.
August 14th, 2009
06:00 PM ET

Offering $ to help fat people lose weight not working

Some say fast food chains are partly to blame for the nation's obesity epidemic.

Some say fast food chains are partly to blame for the nation's obesity epidemic.

FROM CNN's Jack Cafferty:

The town of Elgin, Illinois is offering its citizens money to lose weight, but they can't find any takers

After a statewide survey named Elgin the "fattest" city in Illinois, city officials decided to try to do something about it.

The local YMCA is offering $48,000 in grants to promote healthy living. They asked schools, business, churches and community groups to submit their plans – and the winning groups would get $1,000 each.

The hope was that residents would come up with solutions like buying gym equipment, starting healthy cooking classes, creating a walking club, etc. But no one has signed up for the money yet.

Elgin's mayor says the lack of interest in this program shows the city has a long way to go, he suggests people come up with "non-traditional exercise programs" – an alternative to team sports, like a program to get kids to ride bikes and skateboards.

Officials hope some of this grant money can also help pay to teach parents about healthy eating for themselves and their children. Almost half of the kids in Elgin's school district are obese or at risk for being obese.

The deadline for this program is September 1st, so if you're listening in Elgin, Illinois, you have a couple weeks to get off the couch and sign up.

SO HERE'S THE QUESTION: If offering money to help fat people lose weight doesn't work, what will?

Interested to know which ones made it on air?
FULL POST


Filed under: Health care
August 14th, 2009
05:00 PM ET

Pres. Obama's transparency promise on bailout & stimulus $?

 When it comes to stimulus and bailout money, has Pres. Obama kept his promise of transparency?

When it comes to stimulus and bailout money, has Pres. Obama kept his promise of transparency?

FROM CNN's Jack Cafferty:

Pres. Obama has been promising the American people transparency ever since he was on the campaign trail.

And, when it comes to the $700 billion dollar bank and auto bailouts, known as TARP, and the $787 billion economic stimulus package, the president vowed an unprecedented level of openness.

A lot of information has been made public through websites like recovery.gov and financialstability.gov. The administration calls these sites "pioneering" compared to how government worked in the past.

But we're talking about almost $1.5 trillion dollars here – and there is key information that the public doesn't know about how and where this money is being spent.

For example, the Treasury Department doesn't require banks that have gotten TARP funds to show how they're using the money or who the bailed out banks are lending to.

Also, taxpayers won't have any idea if they've lost or made money on government investments in companies like General Motors, AIG, Citigroup and Bank of America until the government sells its stakes.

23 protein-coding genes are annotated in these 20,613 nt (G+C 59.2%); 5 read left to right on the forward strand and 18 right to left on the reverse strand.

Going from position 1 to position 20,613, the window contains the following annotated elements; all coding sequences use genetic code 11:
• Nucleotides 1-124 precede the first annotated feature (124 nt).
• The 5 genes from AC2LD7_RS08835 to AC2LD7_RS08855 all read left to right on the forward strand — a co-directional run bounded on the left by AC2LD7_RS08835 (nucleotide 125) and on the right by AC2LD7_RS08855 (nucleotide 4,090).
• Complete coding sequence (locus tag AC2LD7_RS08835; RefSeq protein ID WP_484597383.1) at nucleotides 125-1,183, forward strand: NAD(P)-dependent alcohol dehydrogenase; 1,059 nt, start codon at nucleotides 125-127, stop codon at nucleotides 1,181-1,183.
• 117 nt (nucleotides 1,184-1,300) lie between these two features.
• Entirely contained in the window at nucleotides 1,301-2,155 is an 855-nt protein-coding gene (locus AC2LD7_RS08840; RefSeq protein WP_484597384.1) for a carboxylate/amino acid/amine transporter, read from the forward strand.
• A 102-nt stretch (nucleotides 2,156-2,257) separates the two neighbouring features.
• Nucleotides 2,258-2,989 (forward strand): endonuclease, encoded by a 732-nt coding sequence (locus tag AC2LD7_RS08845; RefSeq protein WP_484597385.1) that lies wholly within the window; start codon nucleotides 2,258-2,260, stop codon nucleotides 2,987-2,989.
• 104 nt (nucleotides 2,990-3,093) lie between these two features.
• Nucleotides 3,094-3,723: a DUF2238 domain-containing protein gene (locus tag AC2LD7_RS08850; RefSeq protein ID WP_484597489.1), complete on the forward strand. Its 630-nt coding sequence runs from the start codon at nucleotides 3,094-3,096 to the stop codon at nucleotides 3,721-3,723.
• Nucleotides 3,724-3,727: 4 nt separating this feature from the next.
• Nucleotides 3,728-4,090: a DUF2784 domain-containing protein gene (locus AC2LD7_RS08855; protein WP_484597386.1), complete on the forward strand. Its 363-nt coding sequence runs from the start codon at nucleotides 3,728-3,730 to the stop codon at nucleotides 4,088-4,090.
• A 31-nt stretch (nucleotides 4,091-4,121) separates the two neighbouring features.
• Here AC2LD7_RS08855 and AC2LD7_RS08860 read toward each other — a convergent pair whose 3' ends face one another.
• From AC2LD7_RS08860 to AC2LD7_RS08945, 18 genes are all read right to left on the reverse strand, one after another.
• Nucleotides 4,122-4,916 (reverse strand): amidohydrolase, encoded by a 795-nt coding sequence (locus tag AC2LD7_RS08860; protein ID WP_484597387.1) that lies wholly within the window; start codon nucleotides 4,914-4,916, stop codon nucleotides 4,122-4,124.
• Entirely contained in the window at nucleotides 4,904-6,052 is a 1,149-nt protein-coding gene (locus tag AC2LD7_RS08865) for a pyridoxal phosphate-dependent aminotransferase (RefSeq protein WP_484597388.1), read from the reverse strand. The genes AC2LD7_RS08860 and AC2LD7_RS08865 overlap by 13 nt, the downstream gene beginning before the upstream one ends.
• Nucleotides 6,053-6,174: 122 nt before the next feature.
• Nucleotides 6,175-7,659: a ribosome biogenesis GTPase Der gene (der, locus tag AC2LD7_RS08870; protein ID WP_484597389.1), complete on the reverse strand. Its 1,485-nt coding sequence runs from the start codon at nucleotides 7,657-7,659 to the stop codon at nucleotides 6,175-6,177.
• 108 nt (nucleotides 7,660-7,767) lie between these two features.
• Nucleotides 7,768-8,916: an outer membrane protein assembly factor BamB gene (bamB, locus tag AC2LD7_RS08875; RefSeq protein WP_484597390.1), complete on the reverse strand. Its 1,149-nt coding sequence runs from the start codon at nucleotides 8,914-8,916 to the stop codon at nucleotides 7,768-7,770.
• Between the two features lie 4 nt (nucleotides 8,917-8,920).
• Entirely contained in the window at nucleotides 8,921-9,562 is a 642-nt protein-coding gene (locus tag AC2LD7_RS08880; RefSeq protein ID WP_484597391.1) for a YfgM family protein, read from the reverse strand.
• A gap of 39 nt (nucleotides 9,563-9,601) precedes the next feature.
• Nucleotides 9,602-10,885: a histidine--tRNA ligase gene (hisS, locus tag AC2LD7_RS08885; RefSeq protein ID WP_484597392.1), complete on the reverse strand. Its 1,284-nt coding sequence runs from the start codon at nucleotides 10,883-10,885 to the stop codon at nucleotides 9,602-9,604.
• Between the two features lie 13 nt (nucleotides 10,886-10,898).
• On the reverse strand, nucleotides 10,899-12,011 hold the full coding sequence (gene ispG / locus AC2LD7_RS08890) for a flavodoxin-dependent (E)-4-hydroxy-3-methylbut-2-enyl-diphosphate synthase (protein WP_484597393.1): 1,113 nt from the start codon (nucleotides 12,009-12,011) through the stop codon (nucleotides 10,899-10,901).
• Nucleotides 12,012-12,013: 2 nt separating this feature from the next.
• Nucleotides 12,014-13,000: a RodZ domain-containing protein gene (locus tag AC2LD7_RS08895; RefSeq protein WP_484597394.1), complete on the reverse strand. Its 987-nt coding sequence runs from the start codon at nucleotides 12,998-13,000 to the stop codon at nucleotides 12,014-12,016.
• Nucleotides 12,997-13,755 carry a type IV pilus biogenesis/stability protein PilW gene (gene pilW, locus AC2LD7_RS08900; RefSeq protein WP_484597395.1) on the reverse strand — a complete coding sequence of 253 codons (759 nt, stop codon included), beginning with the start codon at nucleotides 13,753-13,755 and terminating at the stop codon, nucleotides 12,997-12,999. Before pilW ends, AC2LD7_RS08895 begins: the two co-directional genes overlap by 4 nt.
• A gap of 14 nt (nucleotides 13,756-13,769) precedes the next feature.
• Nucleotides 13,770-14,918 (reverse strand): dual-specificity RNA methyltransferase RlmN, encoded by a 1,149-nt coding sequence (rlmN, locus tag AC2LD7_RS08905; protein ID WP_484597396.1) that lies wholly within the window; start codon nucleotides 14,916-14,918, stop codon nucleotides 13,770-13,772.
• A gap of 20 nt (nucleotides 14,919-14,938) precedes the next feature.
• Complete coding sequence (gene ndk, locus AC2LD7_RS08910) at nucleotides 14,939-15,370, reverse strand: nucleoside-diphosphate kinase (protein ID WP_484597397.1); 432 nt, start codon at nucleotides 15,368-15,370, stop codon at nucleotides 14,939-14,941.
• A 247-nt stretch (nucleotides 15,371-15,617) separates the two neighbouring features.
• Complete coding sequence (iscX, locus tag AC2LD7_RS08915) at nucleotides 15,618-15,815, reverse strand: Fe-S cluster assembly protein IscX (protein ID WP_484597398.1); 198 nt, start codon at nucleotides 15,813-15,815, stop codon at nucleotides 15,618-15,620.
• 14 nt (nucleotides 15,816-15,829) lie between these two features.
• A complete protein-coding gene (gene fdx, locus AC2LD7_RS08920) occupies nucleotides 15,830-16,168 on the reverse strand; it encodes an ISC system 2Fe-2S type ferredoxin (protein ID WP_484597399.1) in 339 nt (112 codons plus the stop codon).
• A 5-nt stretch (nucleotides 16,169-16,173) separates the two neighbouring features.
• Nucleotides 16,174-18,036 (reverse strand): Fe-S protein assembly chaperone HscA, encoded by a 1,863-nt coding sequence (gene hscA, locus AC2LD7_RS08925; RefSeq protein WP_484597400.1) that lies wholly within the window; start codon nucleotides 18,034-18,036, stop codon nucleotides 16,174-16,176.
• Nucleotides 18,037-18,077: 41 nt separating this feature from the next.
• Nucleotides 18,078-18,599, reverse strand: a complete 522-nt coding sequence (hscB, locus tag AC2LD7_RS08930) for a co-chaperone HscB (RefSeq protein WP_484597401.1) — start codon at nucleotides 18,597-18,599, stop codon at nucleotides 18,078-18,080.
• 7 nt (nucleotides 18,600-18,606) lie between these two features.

As for the spending of stimulus dollars, the government accounting only goes as far as the first tier recipients from the states. So it's not known which and how many companies down the line are getting work.

It's not enough. We deserve the transparency that was promised us. Otherwise it's just another example of government lying to us in order to get us to go along with something. Does the Iraq war ring a bell?

SO HERE'S THE QUESTION:When it comes to stimulus and bailout money, has Pres. Obama kept his promise of transparency?

Interested to know which ones made it on air?
FULL POST


Filed under: President Obama • Stimulus
August 14th, 2009
04:00 PM ET

"A few years" in combat in Afghanistan?

 The U.S. will soon be entering the 9th year since the invasion of Afghanistan, but the war could be far from over.

The U.S. will soon be entering the 9th year since the invasion of Afghanistan, but the war could be far from over.

FROM CNN's Jack Cafferty:

The U.S. will soon be entering the 9th year since the invasion of Afghanistan, but the war could be far from over.

Defense Secretary Robert Gates says it will take "a few years" to defeat the Taliban and al Qaeda, and larger scale success will take even longer.

Gates describes how long U.S. troops will be in the country as a "mystery" – saying there are too many variables to predict.

Variables like the Taliban – which are in control of more and more of the country. This means insurgent attacks are up. Last month, 49 coalition troops were killed in bomb attacks, up from 8 during the same time last year.

Some think more troops are the answer: There are now 62,000 U.S. troops there – with another 6,000 on the way. Gates says the top commander in Afghanistan won't be asking for more troops right now, but some expect him to eventually ask for another 10,000 troops.

Meanwhile, the U.S. has spent more than $220 billion on Afghanistan since 2001 – and is now spending about $4 billion a month.

But that still may not be enough. A new Senate report paints a grim picture of the security situation in Afghanistan and makes clear that the U.S. needs to send more troops and civilians. Officials tell Senate investigators that progress in Afghanistan "if it comes" would be "incremental", talking about anywhere from 2 to 10 years.

SO HERE'S THE QUESTION: Should the United States spend a "few years" in combat in Afghanistan?

Interested to know which ones made it on air?
FULL POST


Filed under: Afghanistan